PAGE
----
Possible role of proenkephalin in psoriasis

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Psoriasis is a common chronic skin disease that can also affect the mucous membranes and joints. It is multifactorial in origin, occurring in genetically predisposed individuals, and triggered by various endogenous and exogenous factors. Proenkephalin (PENK) is an endogenous opioid polypeptide hormone that acts on specific opiate receptors found on nerve and mucosal cells, and on various cells in the immune system. PENK receptors are expressed on skin cells, and their activation can regulate keratinocyte and melanocyte activities. PENK expression has been found to be increased in keratinocytes in psoriatic skin, and together with its inflammatory basis, this suggests that PENK may be regulated by inflammatory stimuli.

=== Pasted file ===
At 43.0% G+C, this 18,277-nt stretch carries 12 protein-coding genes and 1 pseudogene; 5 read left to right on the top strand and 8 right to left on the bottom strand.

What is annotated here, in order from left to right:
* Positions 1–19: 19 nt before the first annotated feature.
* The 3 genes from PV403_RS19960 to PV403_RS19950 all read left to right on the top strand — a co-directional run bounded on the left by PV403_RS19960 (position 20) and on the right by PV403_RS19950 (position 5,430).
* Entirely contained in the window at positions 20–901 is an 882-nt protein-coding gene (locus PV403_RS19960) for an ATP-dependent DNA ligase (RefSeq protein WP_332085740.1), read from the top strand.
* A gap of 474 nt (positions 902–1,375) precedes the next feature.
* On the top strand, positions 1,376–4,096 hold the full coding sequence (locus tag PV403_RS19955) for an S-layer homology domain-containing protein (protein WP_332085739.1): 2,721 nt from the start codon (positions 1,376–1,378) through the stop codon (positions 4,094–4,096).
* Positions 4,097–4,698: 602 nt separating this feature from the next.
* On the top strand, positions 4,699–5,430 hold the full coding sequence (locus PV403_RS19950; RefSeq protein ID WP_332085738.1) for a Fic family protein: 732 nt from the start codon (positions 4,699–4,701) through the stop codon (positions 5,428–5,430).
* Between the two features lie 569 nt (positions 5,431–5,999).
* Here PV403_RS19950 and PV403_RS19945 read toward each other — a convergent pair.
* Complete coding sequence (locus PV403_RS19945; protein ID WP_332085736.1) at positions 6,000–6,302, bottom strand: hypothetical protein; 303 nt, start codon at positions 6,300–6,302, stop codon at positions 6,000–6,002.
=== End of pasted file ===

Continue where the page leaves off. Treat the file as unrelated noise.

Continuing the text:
To assess the possible role of PENK in the pathogenesis of psoriasis and to assess if it is related to the severity of psoriatic lesions.


Serum and tissue PENK levels were estimated in 20 patients with psoriasis vulgaris, and compared with those of 20 healthy controls (HCs).


PENK levels were found to be significantly increased both in serum and in psoriatic lesions in patients compared with HCs. No significant correlation was found between PENK levels and patient age, disease duration or disease severity (Psoriasis Area and Severity Index).


Our results support the role of PENK in the aetiopathogenesis of psoriasis, and indicate that giving anti-PENK drugs in addition to current antipsoriatic therapies might be of value in treating this common chronic skin disease.

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